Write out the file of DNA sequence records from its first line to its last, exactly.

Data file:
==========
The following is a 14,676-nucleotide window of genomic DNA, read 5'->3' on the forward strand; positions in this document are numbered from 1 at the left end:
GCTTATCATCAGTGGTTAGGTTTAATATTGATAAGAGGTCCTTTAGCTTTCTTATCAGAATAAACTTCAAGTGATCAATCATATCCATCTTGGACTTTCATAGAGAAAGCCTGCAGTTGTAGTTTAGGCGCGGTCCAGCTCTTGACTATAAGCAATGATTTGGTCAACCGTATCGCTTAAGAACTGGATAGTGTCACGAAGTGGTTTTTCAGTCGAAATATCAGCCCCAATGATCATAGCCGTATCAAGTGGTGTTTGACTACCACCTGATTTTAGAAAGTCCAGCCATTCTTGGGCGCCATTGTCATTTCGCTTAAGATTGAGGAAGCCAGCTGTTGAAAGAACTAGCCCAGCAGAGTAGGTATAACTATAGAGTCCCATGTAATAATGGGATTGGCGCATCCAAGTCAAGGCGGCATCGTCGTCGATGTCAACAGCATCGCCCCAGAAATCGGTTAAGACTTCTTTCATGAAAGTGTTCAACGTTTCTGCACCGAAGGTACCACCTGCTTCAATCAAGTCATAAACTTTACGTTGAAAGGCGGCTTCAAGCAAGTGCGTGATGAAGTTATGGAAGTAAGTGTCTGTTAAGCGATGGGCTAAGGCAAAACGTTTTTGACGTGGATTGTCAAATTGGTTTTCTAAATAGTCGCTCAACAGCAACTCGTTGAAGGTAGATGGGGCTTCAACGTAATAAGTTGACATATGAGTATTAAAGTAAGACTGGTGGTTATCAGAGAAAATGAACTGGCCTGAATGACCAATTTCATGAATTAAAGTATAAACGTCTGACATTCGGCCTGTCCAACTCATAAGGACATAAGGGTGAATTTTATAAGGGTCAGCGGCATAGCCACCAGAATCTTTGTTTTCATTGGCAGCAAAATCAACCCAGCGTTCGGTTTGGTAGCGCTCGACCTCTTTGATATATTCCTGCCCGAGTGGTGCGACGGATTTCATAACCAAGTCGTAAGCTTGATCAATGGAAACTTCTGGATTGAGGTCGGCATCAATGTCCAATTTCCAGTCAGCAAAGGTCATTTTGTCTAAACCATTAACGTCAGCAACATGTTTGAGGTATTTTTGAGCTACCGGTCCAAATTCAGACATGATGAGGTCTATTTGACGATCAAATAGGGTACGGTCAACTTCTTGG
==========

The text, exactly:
The following is a 14,676-nucleotide window of genomic DNA, read 5'->3' on the forward strand; positions in this document are numbered from 1 at the left end:
GCTTATCATCAGTGGTTAGGTTTAATATTGATAAGAGGTCCTTTAGCTTTCTTATCAGAATAAACTTCAAGTGATCAATCATATCCATCTTGGACTTTCATAGAGAAAGCCTGCAGTTGTAGTTTAGGCGCGGTCCAGCTCTTGACTATAAGCAATGATTTGGTCAACCGTATCGCTTAAGAACTGGATAGTGTCACGAAGTGGTTTTTCAGTCGAAATATCAGCCCCAATGATCATAGCCGTATCAAGTGGTGTTTGACTACCACCTGATTTTAGAAAGTCCAGCCATTCTTGGGCGCCATTGTCATTTCGCTTAAGATTGAGGAAGCCAGCTGTTGAAAGAACTAGCCCAGCAGAGTAGGTATAACTATAGAGTCCCATGTAATAATGGGATTGGCGCATCCAAGTCAAGGCGGCATCGTCGTCGATGTCAACAGCATCGCCCCAGAAATCGGTTAAGACTTCTTTCATGAAAGTGTTCAACGTTTCTGCACCGAAGGTACCACCTGCTTCAATCAAGTCATAAACTTTACGTTGAAAGGCGGCTTCAAGCAAGTGCGTGATGAAGTTATGGAAGTAAGTGTCTGTTAAGCGATGGGCTAAGGCAAAACGTTTTTGACGTGGATTGTCAAATTGGTTTTCTAAATAGTCGCTCAACAGCAACTCGTTGAAGGTAGATGGGGCTTCAACGTAATAAGTTGACATATGAGTATTAAAGTAAGACTGGTGGTTATCAGAGAAAATGAACTGGCCTGAATGACCAATTTCATGAATTAAAGTATAAACGTCTGACATTCGGCCTGTCCAACTCATAAGGACATAAGGGTGAATTTTATAAGGGTCAGCGGCATAGCCACCAGAATCTTTGTTTTCATTGGCAGCAAAATCAACCCAGCGTTCGGTTTGGTAGCGCTCGACCTCTTTGATATATTCCTGCCCGAGTGGTGCGACGGATTTCATAACCAAGTCGTAAGCTTGATCAATGGAAACTTCTGGATTGAGGTCGGCATCAATGTCCAATTTCCAGTCAGCAAAGGTCATTTTGTCTAAACCATTAACGTCAGCAACATGTTTGAGGTATTTTTGAGCTACCGGTCCAAATTCAGACATGATGAGGTCTATTTGACGATCAAATAGGGTACGGTCAACTTCTTGG